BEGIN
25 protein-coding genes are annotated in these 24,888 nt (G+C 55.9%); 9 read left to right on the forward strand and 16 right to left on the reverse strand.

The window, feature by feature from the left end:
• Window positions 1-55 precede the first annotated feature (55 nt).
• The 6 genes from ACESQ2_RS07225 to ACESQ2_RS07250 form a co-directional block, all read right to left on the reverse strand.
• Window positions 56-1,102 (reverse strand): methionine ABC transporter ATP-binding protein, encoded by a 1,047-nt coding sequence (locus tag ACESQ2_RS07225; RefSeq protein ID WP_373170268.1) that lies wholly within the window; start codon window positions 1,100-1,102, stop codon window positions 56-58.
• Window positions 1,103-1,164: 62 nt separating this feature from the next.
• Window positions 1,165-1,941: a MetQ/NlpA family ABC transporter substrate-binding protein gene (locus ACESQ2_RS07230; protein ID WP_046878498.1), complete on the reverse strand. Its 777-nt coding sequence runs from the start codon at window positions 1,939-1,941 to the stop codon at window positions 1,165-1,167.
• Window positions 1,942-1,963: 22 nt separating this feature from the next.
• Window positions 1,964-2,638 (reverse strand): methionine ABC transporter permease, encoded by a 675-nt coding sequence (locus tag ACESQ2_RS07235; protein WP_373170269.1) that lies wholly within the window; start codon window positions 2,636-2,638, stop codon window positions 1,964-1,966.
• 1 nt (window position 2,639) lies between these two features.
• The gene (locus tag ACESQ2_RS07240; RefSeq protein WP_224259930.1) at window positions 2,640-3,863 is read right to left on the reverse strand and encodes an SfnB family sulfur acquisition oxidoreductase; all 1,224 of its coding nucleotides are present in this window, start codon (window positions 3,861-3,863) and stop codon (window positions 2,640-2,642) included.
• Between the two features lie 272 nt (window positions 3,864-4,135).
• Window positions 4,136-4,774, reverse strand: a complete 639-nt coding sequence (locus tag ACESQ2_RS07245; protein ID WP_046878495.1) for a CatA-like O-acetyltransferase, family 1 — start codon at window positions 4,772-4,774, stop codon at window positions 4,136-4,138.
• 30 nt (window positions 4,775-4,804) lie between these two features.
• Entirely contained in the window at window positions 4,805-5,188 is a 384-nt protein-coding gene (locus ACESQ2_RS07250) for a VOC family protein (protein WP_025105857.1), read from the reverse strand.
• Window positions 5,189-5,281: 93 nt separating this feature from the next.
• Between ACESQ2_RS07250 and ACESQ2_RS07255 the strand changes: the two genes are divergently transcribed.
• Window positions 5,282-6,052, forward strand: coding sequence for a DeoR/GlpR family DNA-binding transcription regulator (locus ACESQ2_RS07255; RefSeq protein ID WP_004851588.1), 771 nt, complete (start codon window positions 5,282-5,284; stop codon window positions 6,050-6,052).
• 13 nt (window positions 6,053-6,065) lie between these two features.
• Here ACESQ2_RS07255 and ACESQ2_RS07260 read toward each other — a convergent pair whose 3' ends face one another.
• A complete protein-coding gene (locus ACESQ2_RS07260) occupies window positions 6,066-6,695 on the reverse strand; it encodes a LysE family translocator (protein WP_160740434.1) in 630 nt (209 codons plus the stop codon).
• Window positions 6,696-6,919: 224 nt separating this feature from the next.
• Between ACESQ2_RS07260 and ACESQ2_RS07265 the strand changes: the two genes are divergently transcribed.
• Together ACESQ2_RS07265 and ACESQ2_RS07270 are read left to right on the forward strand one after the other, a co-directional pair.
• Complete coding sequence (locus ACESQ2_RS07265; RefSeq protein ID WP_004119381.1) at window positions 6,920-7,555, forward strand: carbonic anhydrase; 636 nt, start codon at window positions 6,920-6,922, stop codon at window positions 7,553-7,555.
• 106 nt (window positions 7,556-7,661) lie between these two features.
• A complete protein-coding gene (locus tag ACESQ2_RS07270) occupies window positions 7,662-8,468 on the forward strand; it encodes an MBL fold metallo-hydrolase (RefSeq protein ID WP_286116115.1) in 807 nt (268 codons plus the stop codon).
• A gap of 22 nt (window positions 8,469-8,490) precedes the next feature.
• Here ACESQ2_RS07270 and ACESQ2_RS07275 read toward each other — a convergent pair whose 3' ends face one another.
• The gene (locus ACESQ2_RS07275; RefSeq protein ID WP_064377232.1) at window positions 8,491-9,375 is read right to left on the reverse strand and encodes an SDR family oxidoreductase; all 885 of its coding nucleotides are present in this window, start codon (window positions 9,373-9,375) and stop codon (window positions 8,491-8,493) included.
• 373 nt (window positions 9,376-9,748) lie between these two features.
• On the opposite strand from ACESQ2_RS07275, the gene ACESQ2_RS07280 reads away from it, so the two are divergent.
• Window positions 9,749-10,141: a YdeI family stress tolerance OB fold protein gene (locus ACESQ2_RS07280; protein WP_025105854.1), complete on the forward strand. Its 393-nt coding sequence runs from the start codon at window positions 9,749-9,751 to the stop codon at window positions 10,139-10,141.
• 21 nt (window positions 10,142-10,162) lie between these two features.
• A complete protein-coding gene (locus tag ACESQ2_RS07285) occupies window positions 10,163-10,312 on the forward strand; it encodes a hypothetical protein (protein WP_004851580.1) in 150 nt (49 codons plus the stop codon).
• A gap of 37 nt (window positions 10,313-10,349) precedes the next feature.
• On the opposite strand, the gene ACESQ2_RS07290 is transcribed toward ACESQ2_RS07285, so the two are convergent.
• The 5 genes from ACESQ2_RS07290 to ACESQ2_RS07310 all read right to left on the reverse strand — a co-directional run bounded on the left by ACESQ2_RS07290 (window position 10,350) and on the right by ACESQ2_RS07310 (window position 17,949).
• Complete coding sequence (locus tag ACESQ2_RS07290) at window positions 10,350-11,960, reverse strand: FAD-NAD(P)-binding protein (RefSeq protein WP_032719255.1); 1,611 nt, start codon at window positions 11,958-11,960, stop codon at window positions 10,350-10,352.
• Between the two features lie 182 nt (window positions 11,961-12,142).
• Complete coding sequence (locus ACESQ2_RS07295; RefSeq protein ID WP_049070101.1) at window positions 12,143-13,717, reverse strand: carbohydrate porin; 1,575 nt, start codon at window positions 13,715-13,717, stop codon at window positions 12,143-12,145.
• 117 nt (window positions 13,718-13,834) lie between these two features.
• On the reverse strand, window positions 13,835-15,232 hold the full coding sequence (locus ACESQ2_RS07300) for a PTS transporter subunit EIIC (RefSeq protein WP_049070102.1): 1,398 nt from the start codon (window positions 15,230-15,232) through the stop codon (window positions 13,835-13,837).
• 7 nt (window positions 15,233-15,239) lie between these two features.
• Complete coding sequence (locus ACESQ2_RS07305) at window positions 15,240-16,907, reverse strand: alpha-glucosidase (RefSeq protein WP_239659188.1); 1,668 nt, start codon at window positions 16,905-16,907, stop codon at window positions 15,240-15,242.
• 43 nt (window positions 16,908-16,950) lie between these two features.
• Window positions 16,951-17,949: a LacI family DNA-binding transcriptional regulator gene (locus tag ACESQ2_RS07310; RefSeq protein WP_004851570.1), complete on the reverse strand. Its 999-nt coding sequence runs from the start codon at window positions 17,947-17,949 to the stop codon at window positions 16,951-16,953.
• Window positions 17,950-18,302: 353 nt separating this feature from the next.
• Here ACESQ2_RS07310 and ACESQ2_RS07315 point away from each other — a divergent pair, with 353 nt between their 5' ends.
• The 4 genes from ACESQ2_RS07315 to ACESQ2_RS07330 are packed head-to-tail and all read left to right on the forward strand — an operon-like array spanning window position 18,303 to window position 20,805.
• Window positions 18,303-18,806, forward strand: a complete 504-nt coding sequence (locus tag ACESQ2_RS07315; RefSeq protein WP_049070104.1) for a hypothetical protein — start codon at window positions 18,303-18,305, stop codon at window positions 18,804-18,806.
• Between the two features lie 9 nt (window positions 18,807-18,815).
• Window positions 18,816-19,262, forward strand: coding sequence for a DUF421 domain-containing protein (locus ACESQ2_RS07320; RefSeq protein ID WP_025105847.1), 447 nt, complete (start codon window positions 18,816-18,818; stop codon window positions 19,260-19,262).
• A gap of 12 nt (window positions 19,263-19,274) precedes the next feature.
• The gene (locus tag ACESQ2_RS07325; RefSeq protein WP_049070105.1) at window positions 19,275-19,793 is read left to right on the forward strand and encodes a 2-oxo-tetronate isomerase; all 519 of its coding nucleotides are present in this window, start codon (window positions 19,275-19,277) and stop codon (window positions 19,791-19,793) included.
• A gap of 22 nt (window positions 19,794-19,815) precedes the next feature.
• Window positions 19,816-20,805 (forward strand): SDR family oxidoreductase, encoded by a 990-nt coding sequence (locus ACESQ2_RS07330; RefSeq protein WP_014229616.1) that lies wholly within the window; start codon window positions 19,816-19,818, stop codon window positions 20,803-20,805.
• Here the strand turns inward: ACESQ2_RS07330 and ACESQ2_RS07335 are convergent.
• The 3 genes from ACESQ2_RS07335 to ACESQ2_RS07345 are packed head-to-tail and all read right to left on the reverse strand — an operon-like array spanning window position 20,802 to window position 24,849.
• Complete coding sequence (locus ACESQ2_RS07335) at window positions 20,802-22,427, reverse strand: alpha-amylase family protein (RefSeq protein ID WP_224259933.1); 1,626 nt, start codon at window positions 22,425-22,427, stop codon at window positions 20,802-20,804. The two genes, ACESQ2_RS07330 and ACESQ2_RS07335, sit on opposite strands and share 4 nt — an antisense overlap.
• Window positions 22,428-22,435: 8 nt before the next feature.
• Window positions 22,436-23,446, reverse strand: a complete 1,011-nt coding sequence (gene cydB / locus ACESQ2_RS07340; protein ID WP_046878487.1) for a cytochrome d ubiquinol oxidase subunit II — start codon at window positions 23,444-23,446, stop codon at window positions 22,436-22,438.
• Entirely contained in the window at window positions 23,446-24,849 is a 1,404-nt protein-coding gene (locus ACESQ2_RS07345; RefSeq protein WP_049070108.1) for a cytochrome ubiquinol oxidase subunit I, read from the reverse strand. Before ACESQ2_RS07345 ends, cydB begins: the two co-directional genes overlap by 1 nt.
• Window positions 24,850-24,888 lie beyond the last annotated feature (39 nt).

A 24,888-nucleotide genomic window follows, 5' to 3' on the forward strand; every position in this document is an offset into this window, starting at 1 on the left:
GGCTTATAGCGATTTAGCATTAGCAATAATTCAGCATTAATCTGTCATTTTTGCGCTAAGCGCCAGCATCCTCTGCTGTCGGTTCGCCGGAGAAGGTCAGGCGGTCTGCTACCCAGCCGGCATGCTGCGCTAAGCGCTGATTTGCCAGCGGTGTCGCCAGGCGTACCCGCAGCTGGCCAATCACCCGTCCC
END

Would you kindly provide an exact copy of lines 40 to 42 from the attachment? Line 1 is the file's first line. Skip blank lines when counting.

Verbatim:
• Between the two features lie 182 nt (window positions 11,961-12,142).
• Complete coding sequence (locus ACESQ2_RS07295; RefSeq protein ID WP_049070101.1) at window positions 12,143-13,717, reverse strand: carbohydrate porin; 1,575 nt, start codon at window positions 13,715-13,717, stop codon at window positions 12,143-12,145.
• 117 nt (window positions 13,718-13,834) lie between these two features.